NuzuSys Network and Datacenter

NuzuSys Network and Datacenter

  • 8:10 a.m.

NuzuSys specialises in leveraging technology for sustainability and development and offers various services. This post briefly explains how we run our networks and servers.

Project Details

Name of assignment or project: NuzuSys Network and Datacenter
Year: 2013
Location: Philippines, United States, Canada, Australia, Vanuatu
Client: NuzuSys
Main project features: To build from the ground up the NuzuSys technology infrastructure to support its services, to develop standards, policies and procedures associated with the infrastructure
Positions held: Senior Programmer, Data Analyst, MIS Expert, Systems Integrator, Systems Developer, Database Administrator, Network Administrator,
Activities performed: design the computer networks including workstations, servers, firewalls, managed switches and routers, management procurement, deploy a completely virtualised infrastructure making more efficient use of hardware and simplifying network/system administration, develop a platform for configuration management and automation saving on time and more effectively managing state of systems over time, designing platform for deployment of client managed hosting services, deploy enterprise grade systems to monitor the infrastructure maintaining a high service level quality and reporting on resources health metrics, develop a highly secure infrastructure environment, deploy an effective backup platform

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Summary of Activities and Deliverables

Design the computer networks including workstations, servers, firewalls, managed switches and routers. A very brief introduction to the NuzuSys' environment would look like this:

  • The workstations form a heterogenous environment with Linux Mint as primary operating system (OS), some MAC OS X for graphics work and Windows OS to manage the Samba4 free implementation of Microsoft's Active Directory;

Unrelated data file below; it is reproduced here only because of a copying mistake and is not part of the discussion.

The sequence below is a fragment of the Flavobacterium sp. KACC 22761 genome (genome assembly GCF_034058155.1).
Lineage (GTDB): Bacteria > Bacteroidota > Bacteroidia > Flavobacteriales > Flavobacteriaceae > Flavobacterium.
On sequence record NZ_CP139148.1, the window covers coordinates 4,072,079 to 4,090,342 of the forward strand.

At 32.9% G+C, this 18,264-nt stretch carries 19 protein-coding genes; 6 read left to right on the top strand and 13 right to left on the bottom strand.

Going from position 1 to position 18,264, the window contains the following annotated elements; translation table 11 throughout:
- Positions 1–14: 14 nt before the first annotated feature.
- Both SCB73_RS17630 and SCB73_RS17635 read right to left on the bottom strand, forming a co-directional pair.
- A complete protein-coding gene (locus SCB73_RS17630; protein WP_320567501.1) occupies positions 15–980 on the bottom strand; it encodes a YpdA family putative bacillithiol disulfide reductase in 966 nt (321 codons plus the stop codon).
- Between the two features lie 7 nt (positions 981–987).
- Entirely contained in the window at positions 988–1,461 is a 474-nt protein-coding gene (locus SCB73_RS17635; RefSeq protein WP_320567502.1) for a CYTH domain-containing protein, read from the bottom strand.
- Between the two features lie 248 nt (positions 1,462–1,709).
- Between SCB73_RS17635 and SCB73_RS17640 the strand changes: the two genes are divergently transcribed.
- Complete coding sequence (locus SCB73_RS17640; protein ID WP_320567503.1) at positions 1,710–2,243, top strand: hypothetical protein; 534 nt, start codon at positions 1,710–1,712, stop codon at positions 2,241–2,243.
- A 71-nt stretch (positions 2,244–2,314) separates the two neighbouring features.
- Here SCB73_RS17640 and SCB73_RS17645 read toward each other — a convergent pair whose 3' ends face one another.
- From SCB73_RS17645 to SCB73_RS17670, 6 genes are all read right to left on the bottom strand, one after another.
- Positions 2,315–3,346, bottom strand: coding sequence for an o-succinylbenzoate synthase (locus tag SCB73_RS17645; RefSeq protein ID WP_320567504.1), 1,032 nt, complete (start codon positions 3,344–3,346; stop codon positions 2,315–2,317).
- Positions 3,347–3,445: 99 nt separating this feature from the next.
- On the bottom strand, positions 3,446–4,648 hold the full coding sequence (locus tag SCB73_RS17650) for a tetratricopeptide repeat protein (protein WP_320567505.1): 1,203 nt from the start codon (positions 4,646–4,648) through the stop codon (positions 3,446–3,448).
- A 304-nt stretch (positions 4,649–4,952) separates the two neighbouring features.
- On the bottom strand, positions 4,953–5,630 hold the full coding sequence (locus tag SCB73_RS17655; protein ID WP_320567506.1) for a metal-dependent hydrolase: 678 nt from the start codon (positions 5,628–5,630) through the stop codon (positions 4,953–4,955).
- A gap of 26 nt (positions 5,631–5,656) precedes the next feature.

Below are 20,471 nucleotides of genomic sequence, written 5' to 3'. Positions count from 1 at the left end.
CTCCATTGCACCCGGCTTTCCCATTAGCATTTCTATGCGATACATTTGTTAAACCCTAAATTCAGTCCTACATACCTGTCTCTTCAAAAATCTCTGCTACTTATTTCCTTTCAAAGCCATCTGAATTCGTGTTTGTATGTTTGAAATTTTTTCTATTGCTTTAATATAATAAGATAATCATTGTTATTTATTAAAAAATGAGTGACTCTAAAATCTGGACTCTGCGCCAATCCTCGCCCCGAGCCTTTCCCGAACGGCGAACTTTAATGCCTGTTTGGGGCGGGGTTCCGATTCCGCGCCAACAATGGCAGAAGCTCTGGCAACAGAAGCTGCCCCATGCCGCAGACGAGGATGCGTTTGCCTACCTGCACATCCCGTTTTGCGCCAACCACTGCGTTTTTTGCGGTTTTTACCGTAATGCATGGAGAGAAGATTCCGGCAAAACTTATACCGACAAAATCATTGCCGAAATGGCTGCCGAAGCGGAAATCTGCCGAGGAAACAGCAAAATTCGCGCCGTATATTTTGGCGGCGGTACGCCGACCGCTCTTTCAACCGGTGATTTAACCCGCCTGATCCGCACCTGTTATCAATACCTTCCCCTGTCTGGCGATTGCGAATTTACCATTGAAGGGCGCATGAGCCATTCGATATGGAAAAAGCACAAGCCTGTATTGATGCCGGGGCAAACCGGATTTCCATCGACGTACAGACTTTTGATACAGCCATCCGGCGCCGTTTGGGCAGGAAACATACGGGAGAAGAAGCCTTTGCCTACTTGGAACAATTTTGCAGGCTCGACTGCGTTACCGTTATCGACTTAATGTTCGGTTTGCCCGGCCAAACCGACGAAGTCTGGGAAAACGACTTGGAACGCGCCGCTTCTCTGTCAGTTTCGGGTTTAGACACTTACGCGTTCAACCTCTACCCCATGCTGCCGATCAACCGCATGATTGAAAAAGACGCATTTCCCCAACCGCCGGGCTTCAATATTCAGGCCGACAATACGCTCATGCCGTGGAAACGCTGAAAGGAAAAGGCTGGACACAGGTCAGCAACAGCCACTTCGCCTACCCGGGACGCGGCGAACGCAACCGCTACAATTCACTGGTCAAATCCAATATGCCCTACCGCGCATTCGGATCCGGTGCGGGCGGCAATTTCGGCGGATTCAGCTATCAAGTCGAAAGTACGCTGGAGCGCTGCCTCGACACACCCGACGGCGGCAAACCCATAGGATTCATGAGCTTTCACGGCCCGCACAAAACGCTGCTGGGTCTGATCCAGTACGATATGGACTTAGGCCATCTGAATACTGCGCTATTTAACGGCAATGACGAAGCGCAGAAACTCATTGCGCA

• The firewall is powered by pfSense running on NuzuSys' own hardware;
  • Huawei managed switches are used instead of more expensive Cisco equipment to connect all nodes together segregating department networks (e.g. management, development lab, workstations) using Virtual Local Area Network (VLANs);
  • Servers are almost entirely Linux with a mixture of Debian and CentOS
  • NuzuSys' managed hosting services run in a few data centers around the world similar to the one on the left below while less critical services and our development lab currently run on a home office network shown below to the right.


    Deploy a completely virtualised infrastructure making more efficient use of hardware and simplifying network/system administration. While NuzuSys can offer support with a number of virtualisation platforms including VMWare, Microsoft's Hyper-V, Xen, KVM and various container technologies (e.g. Docker, Linux Containers) we ourselves currently use a mixture of the following:

    • Proxmox for the main virtualisation platform;
    • Within proxmox, KVM for virtual machines requiring a high level of operating system isolation (e.g. different OS, firewall)
    • Within proxmox, Linux containers for all the client's Virtual Privater Servers
    • Direct KVM on Linux for various of our hardware products that are also virtualised. We managed those environments using libvirt and Virtual Machine Manager
    • And Docker only when this is necessary and the recommended way to install a particular application we support

    Develop a platform for configuration management and automation saving on time and more effectively managing state of systems over time. While managing one or a handful of servers for a single small business is straight forward, trying to scale this to dozens or hundreds of servers is not an easy feat. The graphical user interface paradigm quickly falls apart when managing such infrastructures. When point and click no longer works, one must return to good old fashion command line and tools designed to scale automation, manage configuration state and complex deployments such as Puppet or Chef. At NuzuSys we opted to go with Ansible since it offered a seemingly easier learning curve at the time of adoption while being a very active and promising open source community with great flexibility and capability. Ansible has since been acquired by RedHat and is a world class product of its kind and we don't regret our choice. For example, below is a text file in YAML format, a human friendly data serialisation standard, describing the deployment of a Django web application on a server running a standardised set of tools. With a quick glance at the file someone familiar with our tools knows exactly how this server is deployed. A the evolution of the configuration is easily managed using a version control system as is done with software therefore you can easily know who did what at what time which is great for auditing! We use a private Git server for this.